High temperatures are expected to reach 95-100 degrees with heat indices reaching 100-110 degrees on Saturday and Sunday. Strong sunshine and high temperatures support high levels of tropospheric ozone -- otherwise known as "smog".
“Along with high temperatures, unfortunately, we’re also expecting to see high levels of air pollution and it’s important to take appropriate precautions when ozone levels are elevated, especially during a major heat wave,” said Commissioner Katie Dykes in an agency press release. “Residents planning to spend time outdoors this weekend working or exercising should to be mindful of the effects of poor air quality and consider limiting strenuous outdoor activity.”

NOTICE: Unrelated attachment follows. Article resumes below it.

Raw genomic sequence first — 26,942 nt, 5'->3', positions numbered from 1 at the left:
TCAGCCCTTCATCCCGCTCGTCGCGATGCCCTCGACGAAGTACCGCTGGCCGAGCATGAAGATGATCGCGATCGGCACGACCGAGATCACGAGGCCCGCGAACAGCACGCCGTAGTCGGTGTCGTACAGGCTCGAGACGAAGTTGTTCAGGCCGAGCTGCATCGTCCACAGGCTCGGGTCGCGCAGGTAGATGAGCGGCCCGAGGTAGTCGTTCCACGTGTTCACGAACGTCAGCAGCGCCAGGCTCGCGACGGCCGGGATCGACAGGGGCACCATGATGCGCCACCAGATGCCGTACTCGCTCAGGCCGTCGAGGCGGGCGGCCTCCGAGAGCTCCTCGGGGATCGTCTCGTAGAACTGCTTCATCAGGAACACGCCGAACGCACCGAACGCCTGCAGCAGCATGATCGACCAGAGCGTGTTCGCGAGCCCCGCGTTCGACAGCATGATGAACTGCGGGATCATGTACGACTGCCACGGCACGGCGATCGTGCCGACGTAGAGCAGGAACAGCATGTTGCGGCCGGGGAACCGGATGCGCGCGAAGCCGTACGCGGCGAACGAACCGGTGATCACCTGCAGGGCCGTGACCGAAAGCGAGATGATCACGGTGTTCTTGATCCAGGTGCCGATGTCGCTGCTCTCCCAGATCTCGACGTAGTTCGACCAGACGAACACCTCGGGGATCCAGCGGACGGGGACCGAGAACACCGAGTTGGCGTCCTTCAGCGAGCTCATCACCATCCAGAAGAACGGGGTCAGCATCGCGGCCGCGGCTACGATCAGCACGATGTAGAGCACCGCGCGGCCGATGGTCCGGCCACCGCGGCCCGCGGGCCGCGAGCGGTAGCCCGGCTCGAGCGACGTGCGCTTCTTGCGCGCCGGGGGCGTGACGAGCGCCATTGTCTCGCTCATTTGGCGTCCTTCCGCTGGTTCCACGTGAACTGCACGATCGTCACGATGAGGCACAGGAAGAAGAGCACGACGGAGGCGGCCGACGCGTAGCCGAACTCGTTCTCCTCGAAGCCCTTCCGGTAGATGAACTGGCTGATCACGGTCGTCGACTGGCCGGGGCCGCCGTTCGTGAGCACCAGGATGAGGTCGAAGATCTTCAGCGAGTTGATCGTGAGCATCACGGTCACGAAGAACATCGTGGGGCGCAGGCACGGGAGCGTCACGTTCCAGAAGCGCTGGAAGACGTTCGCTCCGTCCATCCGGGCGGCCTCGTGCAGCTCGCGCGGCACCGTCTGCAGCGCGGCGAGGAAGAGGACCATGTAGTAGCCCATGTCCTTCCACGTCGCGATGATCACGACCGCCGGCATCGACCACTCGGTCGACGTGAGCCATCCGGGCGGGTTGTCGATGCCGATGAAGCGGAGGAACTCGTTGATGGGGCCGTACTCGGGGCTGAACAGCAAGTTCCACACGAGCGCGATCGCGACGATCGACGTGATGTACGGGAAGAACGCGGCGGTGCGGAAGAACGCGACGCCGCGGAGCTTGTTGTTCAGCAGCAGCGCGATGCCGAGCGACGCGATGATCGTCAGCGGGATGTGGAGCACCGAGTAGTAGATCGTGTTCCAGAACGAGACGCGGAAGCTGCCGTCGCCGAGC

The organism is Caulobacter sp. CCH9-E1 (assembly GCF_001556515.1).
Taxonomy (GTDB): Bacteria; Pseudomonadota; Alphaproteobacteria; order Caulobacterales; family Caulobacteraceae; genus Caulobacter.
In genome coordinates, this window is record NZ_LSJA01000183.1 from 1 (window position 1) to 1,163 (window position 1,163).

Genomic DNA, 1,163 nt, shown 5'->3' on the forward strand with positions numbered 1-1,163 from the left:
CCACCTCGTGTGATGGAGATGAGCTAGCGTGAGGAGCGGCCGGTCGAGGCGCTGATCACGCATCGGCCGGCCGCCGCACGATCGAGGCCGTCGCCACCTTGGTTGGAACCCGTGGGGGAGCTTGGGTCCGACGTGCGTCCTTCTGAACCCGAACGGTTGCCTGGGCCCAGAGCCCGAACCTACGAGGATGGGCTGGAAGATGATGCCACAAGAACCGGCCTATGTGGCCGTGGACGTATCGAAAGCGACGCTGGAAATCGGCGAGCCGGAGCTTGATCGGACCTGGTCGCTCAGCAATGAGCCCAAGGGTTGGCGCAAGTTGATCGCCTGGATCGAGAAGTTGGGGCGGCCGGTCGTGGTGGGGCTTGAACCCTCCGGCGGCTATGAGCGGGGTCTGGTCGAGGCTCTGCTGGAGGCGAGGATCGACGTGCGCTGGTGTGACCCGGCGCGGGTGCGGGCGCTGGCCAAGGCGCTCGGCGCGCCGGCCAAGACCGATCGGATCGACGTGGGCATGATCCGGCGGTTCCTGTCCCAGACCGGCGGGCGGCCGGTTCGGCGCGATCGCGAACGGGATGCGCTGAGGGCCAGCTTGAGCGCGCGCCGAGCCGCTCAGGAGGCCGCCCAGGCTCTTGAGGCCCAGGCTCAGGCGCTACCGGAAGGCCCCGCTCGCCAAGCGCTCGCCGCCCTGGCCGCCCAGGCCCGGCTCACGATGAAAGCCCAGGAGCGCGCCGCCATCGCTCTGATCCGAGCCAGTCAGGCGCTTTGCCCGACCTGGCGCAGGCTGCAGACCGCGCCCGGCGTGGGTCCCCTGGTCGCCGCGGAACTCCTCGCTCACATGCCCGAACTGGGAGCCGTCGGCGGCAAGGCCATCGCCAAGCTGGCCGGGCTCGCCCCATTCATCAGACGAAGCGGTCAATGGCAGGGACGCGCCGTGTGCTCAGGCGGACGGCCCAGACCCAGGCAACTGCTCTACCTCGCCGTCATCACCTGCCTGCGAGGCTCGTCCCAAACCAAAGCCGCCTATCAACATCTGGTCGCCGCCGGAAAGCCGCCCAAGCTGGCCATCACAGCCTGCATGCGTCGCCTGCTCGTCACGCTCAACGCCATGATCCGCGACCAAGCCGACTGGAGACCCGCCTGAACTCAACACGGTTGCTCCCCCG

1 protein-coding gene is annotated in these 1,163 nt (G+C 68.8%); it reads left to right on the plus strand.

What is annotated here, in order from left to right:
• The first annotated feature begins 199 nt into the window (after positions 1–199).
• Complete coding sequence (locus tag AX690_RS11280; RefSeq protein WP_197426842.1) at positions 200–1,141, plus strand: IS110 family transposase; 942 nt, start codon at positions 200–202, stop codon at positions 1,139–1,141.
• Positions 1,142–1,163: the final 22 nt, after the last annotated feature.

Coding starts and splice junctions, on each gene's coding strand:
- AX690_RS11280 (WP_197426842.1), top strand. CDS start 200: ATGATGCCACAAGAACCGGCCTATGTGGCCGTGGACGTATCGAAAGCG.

DEEP says under these conditions, people in sensitive groups -- such as the elderly, children, and people with asthma, lung disease, or cardiovascular disease -- are more at risk for respiratory symptoms and difficulty breathing. And because most of the state could reach UNHEALTHY levels of ozone this weekend, even healthy children and adults should consider limiting outdoor exertion.
You can access the daily Air Quality Index (AQI) forecast and real-time air quality data in several ways.
DEEP encourages daycare providers, summer camps and elder/senior centers to subscribe to the Air Quality Index. The AQI link provides facts and information regarding ground-level ozone and what you can do to help reduce ground level ozone in your backyard.